"My what a guy that Gaston! Give five hurrah's, give twelve hip hips, Gaston is the best and the rest is all drips!"
"Noone fights like Gaston, douses lights like Gaston!"
"In a wrestling match nobody bites like Gaston!" Le Fou exclaimed, causing everyone to jump back.
"For there's noone as burly and brawny." "As you see, I've got biceps to spare!" "Not a bit of him scraggly or scrawny!" "That's right! And every last inch of me's covered with hair!"
"My what a guy, that Gaston!"
Gaston hopped up on the bar, using Le Fou as a stool. "OOOOH!"
"My what a guuuuuuuuuuuuuuuuy" "WHAT A GUY!" "Gaaaaaastooooooooooooooon!"
Suddenly, Maurice ran in. "Help!" he cried. "They've got her, they've got her locked in a dungeon!" "Who?" Le Fou asked. "Belle!" "Woah, slow down Maurice," Gaston reqested, "Who's got Belle locked in a dungeon?" "A beast! A terrible, monsterous beast!" The people in the tavern looked at each other for a moment, and then burst out laughing. "Fine, I'll just go back there and rescue her myself!"
"Oh, good old, crazy Maurice," the bartender chuckled. "Yeah," a horseman agreed, "He's always good for a laugh. Everyone except for Gaston and Le Fou decided to leave for the night.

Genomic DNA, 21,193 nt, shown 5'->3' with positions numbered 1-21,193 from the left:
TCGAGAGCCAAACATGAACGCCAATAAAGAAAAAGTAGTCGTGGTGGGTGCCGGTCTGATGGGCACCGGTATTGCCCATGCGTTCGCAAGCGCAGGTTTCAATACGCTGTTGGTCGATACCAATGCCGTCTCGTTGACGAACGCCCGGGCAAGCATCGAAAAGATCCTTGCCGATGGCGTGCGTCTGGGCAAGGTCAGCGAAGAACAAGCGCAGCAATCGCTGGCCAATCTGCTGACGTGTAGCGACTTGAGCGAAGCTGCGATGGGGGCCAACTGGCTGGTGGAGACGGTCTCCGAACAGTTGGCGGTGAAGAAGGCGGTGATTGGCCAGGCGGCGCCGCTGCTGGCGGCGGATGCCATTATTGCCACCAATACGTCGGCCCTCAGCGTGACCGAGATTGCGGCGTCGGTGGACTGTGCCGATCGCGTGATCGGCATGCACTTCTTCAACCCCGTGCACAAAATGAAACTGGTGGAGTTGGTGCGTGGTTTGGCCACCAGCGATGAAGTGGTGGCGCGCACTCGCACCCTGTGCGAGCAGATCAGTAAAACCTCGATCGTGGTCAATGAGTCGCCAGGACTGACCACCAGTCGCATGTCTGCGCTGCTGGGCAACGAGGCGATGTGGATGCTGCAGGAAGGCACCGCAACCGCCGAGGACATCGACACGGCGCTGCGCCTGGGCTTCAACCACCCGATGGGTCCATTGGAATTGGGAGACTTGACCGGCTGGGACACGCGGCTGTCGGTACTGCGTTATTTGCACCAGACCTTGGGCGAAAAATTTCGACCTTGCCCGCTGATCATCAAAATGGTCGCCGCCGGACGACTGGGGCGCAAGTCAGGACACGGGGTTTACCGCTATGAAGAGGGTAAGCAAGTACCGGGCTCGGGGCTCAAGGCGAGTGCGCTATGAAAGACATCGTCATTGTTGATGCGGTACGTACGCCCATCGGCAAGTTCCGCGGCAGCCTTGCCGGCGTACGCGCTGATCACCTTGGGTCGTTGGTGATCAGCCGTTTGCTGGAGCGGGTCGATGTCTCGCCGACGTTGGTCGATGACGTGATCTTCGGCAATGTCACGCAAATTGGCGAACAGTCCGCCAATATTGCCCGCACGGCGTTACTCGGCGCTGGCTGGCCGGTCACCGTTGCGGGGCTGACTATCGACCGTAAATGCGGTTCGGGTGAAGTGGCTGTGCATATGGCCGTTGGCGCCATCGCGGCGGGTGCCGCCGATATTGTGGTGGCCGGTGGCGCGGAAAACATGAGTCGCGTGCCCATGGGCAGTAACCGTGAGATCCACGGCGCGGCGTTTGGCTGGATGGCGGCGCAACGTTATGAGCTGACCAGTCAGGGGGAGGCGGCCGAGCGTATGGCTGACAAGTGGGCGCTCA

"Ha ha, crazy ole' Maurice," Gaston chuckled. "Hmmm, crazy old Maurice." Gaston burst into song, "Le Fou I'm afraid I've been thinking." "A dangerous pastime." "I know, but that wacky old coot is Belle's father, and his sanity's only so-so. Now the wheels in my head have been turning, since I first saw that looney old man. Now I promised myself I'd be married to Belle and right now I'm evolving a plan!"
"If I pssst. Then we psst." "No, would she?" Le Fou asked. "Guess!" "Now I get it, let's go."
"Nooooooo oooone, plots like Gaston takes cheap shots like Gaston plans to persecute harmless crackpots like Gaston. So his marraige we soon will be celebrating. My what a guuuuuuuy, Gaston!"
Back at the castle, the beast was distressed. "It's time for dinner, WHERE IS SHE?" "I'll go check on her," Cogsworth, an exeptionally strange woman offered. "Won't be a minute." She hurried up the stairs.
"Master," Lumiere said to his employer, "Have you perhaps thought that this girl could be the one to break the spell?" "Of course I have, I'm no fool." "Good. So, you fall in love with her, she falls in love with you and *POOF* the spell is broken! We'll be human again by midnight!"